Gwyneth: The Prague Thing
Please tell us a little bit about yourself. Who you are, where you come from, when you moved to Prague, etc.
I’m originally from Wales, but after graduating from Manchester University I decided that I needed to see the world. I had never really travelled before, but when I saw an advert for teaching English in Japan, I jumped on it. I was given a job teaching in Hamamatsu, Japan – very exciting! I loved it and stayed for 16 months, after which my boyfriend (who I met there) and I decided it was time for something new. He had studied in Prague before and loved it, so we decided to try our luck.
When and why did you decide to start blogging about your experiences?
I’ve always been a writer, I suppose – I’ve kept diaries and written stories since I can remember. I started a blog about my Japan experiences, firstly to keep friends and family updated, but it became quite popular and I expanded into giving potential expats as much information as I could. It was only natural for me to do the same with Prague, and I probably will wherever I go.
Do you have any favorite blog entries of yours?
Honestly, I can’t think of any… I haven’t been writing half as much as I should. I was far more attached to my Japan blog!!
Tell us about the ways your new life in Prague differs from that back home. Did you have trouble getting used to the new circumstances? Did you experience culture shock?
I came almost straight from Japan, so it was quite a shock to adjust back to something more “normal”. Prague is definitely different from the U.K., although in far more subtle ways than anything in Asia, so it takes a while to realize that you are still experiencing a little culture shock somehow. It just comes from little things like the language barrier preventing simple interactions or seeing women in swimming pool changing rooms walking around completely naked. Paying for water in a restaurant or finding it really hard to find a meal that isn’t loaded with meat or cheese, that kind of thing can get to you every now and again.
Do you think you were fully prepared for what awaited you in Prague? If you could, would you change some decisions/preparations you made?
Honestly, we booked a place on TEFL Worldwide and had no idea what we’d do after that. We didn’t know where to live or where we’d work, but it worked out. You can prepare and over-analyze until you’re crazy, but sometimes an open mind and patience can serve you more than any item from back home could. Saying that, you should definitely look into the visa regulations if you’re non-EU, as there can be plenty of paperwork that you need to bring.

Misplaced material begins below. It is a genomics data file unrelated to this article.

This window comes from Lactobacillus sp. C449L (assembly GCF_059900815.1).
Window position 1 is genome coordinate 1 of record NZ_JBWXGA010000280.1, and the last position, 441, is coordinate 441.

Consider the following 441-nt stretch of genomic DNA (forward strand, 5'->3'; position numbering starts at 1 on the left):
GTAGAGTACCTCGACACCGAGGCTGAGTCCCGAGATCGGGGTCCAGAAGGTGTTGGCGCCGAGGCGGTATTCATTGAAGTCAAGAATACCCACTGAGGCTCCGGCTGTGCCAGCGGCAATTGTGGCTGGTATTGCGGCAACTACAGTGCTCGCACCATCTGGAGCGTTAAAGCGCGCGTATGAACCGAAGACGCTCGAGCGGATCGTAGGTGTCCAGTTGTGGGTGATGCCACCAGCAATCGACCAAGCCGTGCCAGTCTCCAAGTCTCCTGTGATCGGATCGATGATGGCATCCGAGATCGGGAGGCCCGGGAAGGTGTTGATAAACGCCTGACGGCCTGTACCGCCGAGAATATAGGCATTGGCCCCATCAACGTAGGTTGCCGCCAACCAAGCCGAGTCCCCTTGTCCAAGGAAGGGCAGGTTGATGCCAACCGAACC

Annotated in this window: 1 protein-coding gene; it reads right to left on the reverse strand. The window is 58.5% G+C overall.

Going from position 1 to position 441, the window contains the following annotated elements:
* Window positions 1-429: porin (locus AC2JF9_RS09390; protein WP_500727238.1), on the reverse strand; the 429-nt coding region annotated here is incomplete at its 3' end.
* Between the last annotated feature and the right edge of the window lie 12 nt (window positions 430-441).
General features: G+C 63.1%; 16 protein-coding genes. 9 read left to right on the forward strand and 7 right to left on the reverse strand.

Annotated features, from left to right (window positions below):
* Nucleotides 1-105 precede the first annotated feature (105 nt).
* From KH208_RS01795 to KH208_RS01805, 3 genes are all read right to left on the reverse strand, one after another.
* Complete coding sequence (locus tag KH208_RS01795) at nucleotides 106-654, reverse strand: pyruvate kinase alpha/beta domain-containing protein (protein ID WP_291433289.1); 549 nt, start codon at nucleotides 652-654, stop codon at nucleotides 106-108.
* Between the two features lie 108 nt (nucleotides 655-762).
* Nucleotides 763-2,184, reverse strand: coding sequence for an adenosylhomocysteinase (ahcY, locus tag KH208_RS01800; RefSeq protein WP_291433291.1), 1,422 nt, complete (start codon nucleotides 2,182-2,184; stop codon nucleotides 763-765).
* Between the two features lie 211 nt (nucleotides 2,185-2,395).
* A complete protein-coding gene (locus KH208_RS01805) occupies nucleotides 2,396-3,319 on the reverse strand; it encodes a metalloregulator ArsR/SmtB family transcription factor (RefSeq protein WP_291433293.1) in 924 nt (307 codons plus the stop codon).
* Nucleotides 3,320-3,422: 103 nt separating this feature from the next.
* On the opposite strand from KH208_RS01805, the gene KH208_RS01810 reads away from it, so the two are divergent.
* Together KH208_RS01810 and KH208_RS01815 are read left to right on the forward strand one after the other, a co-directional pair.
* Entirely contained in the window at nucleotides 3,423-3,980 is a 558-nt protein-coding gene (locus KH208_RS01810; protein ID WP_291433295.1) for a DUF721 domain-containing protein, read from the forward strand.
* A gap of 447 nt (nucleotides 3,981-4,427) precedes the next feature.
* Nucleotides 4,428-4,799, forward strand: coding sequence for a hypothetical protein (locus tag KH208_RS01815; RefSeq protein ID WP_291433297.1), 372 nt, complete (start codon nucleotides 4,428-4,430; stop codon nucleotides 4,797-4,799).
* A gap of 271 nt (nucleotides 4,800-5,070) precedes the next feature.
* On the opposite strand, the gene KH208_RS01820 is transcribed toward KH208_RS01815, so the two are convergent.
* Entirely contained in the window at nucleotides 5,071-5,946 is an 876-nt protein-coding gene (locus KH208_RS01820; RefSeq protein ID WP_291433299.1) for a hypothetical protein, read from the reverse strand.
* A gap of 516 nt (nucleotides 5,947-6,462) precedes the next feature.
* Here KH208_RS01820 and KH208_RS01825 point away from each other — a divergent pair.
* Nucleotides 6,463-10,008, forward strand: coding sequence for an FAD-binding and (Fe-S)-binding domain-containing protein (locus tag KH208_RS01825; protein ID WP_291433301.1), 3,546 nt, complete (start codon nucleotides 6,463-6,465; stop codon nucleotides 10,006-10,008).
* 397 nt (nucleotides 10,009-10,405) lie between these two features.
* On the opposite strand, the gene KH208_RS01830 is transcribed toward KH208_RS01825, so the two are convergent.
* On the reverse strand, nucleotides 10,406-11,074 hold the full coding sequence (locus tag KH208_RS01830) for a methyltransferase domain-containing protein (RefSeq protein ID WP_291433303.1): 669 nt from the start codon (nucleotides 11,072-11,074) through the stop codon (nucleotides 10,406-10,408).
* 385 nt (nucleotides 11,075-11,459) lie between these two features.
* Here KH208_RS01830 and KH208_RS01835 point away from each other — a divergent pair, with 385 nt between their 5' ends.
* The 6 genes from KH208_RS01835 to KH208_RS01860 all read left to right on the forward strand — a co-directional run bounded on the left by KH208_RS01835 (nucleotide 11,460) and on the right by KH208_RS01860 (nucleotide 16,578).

Every expat knows that expat life comes with some hilarious anecdotes and funny experiences. Care to share one with us?
Nothing will sound quite as funny as it was at the time, and a lot of these stories are alcohol-fuelled. We went on a “scavenger hunt” around Prague a while back, where we were put into random teams and given four hours to complete as many items off a list as possible – things like sliding down the gap between escalators, persuading strangers to sing with us, riding a Segway and dancing on a bar. Plenty of funny things happen, but you know… read the blog!
Which three tips would you like to give future expats before they embark on their new life in Prague?
Learn to love beer (if you don’t now, you will). Learn a little bit of Czech (just enough to say hello, thank you and order food). Keep an open mind and remember that things might take a while to be quite as amazing as you’d hoped, this isn’t “home” but if you let it, Prague will take you in and put you under its spell, and you’ll love it.
How is the expat community in Prague? Did you have a hard time finding like-minded people or fellow expats?
There’s a good website – expats.cz – where you can find out about events and meet other expats. It seems that there are loads here, but perhaps too many to be a close-knit community. I have found some good expat bars where I can meet others, and when you make the effort to go out and find each other you will be able to meet a lot of English-speakers.
How would you summarize your expat life in Prague in a single, catchy sentence?
A Welsh girl who lived in Japan, teaching English and teaching English teachers to teach English. (Maybe not so catchy)